Does the water level rise when a boat sinks?

1. Feb 27, 2010

glass.shards

1. The problem statement, all variables and given/known data
An aluminum boat is floating in a swimming pool. A hole opens up in the bottom of the boat, and it sinks to the bottom of the pool. Does the water level rise, fall, or stay the same?

2. Relevant equations
(Is the buoyancy equation applicable here?)

3. The attempt at a solution
Intuitively I'd guess that water level would rise, since the boat displaces more water when it sinks... but does the weight of the boat while floating already account for this volume?

I'm further confused because when an ice cube melts in a cup of water, the water level does NOT change because the mass of the cube when melted does not change. However, throwing rocks off a boat will cause water level to FALL, because the volume displaced by the rock is less than the volume it displaces due to its weight while in the boat.

Last edited: Feb 27, 2010
2. Feb 27, 2010

tiny-tim

Hi glass.shards!
That's right, nice and simple!

just fill out the answer by saying how much water it displaces when it's floating, and how much when it's submerged.

3. Feb 27, 2010

glass.shards

The (sample exam) question is as written above, it is a MC question with no values provided. Would it be safe to assume the volume of aluminum the boat is made of is less than the water displaced by the boat's mass... thus the water level falls when the boat sinks?

Thanks so much for your help! :)

4. Feb 27, 2010

Gokul43201

Staff Emeritus
You are comparing a volume with a mass. Think that through carefully, and try again. I suspect you are close.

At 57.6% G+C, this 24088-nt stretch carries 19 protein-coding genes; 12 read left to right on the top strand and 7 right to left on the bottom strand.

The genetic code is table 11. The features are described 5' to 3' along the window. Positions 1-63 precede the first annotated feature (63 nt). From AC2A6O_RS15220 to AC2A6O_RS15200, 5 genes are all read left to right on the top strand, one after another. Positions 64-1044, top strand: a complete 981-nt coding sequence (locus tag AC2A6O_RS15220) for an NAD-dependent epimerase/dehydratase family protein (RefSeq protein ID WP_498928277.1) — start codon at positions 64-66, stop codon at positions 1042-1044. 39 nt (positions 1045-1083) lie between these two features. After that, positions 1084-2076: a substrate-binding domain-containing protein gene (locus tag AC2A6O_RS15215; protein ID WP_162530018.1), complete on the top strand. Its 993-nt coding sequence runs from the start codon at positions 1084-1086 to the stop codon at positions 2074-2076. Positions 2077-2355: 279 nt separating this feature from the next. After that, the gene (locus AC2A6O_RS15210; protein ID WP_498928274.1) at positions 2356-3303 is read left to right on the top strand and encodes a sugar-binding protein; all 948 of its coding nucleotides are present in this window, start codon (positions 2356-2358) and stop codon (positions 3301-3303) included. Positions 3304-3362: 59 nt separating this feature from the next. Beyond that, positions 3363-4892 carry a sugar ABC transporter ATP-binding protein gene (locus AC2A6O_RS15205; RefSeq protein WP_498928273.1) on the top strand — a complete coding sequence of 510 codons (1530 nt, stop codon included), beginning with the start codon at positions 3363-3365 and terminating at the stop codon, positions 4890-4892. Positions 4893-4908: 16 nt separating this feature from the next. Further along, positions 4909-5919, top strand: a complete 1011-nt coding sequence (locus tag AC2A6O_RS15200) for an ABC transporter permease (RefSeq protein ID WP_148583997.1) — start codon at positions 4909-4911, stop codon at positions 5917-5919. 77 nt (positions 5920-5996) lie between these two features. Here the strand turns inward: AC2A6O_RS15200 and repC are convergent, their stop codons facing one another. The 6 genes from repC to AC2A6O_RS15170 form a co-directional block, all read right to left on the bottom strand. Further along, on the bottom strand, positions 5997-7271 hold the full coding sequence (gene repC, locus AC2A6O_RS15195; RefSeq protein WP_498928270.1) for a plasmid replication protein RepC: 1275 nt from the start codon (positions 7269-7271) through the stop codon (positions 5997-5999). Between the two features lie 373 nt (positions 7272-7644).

5. Feb 27, 2010

ideasrule

Yes, it's safe to assume that. Aluminum has a density more than twice that of water.

6. Feb 27, 2010

ideasrule

I think the OP meant that the volume taken up by the aluminum is less than the volume displaced by the boat while it's floating.

7. Feb 27, 2010

glass.shards

Thanks for the replies!

What would happen if aluminum wasn't denser than water? (Well in this case the aluminum wouldn't sink... but for the sake of the argument, let's say it does... by being tied down, etc)

8. Feb 27, 2010

ideasrule

Maybe some numbers would clear things up. Let's say the boat weighs 1000 kg, so it has about 0.5 m^3 of aluminum. When it's afloat, it displaces 1 m^3 of water. When it sinks, it displaces 0.5 m^3 of water.

If aluminum had a density of 500 kg/m^3 instead of 2000, the 1000-kg boat would have 2 m^3 of aluminum...

9. Feb 28, 2010

tiny-tim

Hi glass.shards!

(just got up :zzz: …)

The simplest way of answering this (you've more-or-less said it, but it's best to be clear) is (complete the gaps) …

when something floats, it displaces its own … of water

when something is submerged, it displaces its own … of water
You then only have to point out which of its own … and … is greater!

10. Feb 28, 2010

glass.shards

Hey tiny-tim!

Since it's 1:30 AM over here, I'm guessing you're in a different timezone. To fill in the blanks, I'm going to say...

When something floats, it displaces its own -mass- of water.
When something is submerged, it displaces its own -volume- of water.

Thanks everyone for all your help, I was at my wits end this morning trying to understand this!